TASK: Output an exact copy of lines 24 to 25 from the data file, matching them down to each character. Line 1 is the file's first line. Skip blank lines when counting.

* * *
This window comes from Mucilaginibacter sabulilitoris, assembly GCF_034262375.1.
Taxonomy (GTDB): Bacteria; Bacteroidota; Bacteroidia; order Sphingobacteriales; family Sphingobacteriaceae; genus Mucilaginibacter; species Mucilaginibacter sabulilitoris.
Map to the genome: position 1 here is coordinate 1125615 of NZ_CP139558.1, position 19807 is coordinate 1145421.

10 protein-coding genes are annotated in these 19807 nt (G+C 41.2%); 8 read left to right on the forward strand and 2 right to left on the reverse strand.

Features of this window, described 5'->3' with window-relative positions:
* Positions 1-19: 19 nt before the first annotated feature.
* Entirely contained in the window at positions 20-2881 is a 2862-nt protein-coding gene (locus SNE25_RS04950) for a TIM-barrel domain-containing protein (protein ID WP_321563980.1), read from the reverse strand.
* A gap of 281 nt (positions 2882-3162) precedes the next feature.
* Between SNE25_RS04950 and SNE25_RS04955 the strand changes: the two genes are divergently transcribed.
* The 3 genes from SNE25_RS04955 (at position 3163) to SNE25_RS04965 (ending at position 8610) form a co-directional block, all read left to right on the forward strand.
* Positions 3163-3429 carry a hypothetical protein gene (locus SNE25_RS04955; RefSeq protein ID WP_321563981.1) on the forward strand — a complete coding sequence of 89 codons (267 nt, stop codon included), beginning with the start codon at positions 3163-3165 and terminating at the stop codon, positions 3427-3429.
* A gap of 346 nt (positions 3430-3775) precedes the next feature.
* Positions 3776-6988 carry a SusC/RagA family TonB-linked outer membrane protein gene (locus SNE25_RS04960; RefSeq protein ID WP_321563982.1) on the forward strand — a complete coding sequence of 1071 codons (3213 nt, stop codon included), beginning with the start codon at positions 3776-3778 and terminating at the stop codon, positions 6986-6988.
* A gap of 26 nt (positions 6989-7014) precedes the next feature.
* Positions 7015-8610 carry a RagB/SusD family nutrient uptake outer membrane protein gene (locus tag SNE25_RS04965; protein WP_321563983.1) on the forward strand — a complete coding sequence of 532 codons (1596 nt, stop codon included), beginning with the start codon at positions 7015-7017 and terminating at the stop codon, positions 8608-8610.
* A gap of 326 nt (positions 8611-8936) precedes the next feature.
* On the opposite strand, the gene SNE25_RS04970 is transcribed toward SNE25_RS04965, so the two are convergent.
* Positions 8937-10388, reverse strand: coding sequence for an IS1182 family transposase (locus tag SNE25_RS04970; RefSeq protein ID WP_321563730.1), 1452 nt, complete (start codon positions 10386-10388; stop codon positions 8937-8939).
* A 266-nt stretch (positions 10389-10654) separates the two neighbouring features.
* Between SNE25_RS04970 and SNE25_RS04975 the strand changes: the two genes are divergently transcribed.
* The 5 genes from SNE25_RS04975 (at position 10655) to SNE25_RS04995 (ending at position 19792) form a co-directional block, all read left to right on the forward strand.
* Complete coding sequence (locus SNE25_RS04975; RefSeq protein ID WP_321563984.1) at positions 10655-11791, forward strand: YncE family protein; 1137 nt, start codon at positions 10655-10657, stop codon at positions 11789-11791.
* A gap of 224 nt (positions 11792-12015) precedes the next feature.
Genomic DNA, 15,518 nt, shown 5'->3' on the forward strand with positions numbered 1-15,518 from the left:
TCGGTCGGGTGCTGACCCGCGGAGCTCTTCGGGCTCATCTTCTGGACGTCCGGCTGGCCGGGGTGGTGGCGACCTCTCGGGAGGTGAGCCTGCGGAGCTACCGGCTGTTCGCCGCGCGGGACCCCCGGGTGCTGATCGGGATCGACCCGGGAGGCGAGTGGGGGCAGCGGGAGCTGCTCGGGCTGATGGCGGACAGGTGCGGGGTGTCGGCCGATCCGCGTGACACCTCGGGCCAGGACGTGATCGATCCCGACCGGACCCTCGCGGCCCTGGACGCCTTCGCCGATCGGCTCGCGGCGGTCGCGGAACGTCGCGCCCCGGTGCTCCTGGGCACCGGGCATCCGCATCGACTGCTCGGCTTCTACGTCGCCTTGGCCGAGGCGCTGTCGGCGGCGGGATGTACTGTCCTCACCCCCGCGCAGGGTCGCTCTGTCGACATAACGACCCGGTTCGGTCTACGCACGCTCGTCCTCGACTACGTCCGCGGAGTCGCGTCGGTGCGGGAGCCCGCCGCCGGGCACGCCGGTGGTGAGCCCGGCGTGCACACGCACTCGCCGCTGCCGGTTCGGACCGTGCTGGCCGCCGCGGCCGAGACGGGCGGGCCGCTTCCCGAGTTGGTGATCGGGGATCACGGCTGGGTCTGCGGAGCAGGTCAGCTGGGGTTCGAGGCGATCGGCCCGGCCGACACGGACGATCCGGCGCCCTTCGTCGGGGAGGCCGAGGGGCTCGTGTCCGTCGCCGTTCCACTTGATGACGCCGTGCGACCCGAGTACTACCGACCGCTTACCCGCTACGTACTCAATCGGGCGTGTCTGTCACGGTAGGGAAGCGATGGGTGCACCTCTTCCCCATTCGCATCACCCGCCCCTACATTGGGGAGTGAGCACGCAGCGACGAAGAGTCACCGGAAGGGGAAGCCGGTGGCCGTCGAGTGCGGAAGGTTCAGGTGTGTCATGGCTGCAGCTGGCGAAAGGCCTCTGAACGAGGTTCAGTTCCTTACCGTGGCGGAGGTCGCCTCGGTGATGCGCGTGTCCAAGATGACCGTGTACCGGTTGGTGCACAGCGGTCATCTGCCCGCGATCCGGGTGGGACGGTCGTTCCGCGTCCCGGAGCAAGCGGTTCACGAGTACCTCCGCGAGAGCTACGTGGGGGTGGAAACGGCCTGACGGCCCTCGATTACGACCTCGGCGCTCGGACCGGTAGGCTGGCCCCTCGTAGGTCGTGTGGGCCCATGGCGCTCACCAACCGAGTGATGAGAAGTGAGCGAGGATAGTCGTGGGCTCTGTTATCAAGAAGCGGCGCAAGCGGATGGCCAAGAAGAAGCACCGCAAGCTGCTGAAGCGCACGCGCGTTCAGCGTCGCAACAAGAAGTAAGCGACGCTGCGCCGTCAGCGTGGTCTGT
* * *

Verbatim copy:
Genomic DNA, 15,518 nt, shown 5'->3' on the forward strand with positions numbered 1-15,518 from the left:
TCGGTCGGGTGCTGACCCGCGGAGCTCTTCGGGCTCATCTTCTGGACGTCCGGCTGGCCGGGGTGGTGGCGACCTCTCGGGAGGTGAGCCTGCGGAGCTACCGGCTGTTCGCCGCGCGGGACCCCCGGGTGCTGATCGGGATCGACCCGGGAGGCGAGTGGGGGCAGCGGGAGCTGCTCGGGCTGATGGCGGACAGGTGCGGGGTGTCGGCCGATCCGCGTGACACCTCGGGCCAGGACGTGATCGATCCCGACCGGACCCTCGCGGCCCTGGACGCCTTCGCCGATCGGCTCGCGGCGGTCGCGGAACGTCGCGCCCCGGTGCTCCTGGGCACCGGGCATCCGCATCGACTGCTCGGCTTCTACGTCGCCTTGGCCGAGGCGCTGTCGGCGGCGGGATGTACTGTCCTCACCCCCGCGCAGGGTCGCTCTGTCGACATAACGACCCGGTTCGGTCTACGCACGCTCGTCCTCGACTACGTCCGCGGAGTCGCGTCGGTGCGGGAGCCCGCCGCCGGGCACGCCGGTGGTGAGCCCGGCGTGCACACGCACTCGCCGCTGCCGGTTCGGACCGTGCTGGCCGCCGCGGCCGAGACGGGCGGGCCGCTTCCCGAGTTGGTGATCGGGGATCACGGCTGGGTCTGCGGAGCAGGTCAGCTGGGGTTCGAGGCGATCGGCCCGGCCGACACGGACGATCCGGCGCCCTTCGTCGGGGAGGCCGAGGGGCTCGTGTCCGTCGCCGTTCCACTTGATGACGCCGTGCGACCCGAGTACTACCGACCGCTTACCCGCTACGTACTCAATCGGGCGTGTCTGTCACGGTAGGGAAGCGATGGGTGCACCTCTTCCCCATTCGCATCACCCGCCCCTACATTGGGGAGTGAGCACGCAGCGACGAAGAGTCACCGGAAGGGGAAGCCGGTGGCCGTCGAGTGCGGAAGGTTCAGGTGTGTCATGGCTGCAGCTGGCGAAAGGCCTCTGAACGAGGTTCAGTTCCTTACCGTGGCGGAGGTCGCCTCGGTGATGCGCGTGTCCAAGATGACCGTGTACCGGTTGGTGCACAGCGGTCATCTGCCCGCGATCCGGGTGGGACGGTCGTTCCGCGTCCCGGAGCAAGCGGTTCACGAGTACCTCCGCGAGAGCTACGTGGGGGTGGAAACGGCCTGACGGCCCTCGATTACGACCTCGGCGCTCGGACCGGTAGGCTGGCCCCTCGTAGGTCGTGTGGGCCCATGGCGCTCACCAACCGAGTGATGAGAAGTGAGCGAGGATAGTCGTGGGCTCTGTTATCAAGAAGCGGCGCAAGCGGATGGCCAAGAAGAAGCACCGCAAGCTGCTGAAGCGCACGCGCGTTCAGCGTCGCAACAAGAAGTAAGCGACGCTGCGCCGTCAGCGTGGTCTGT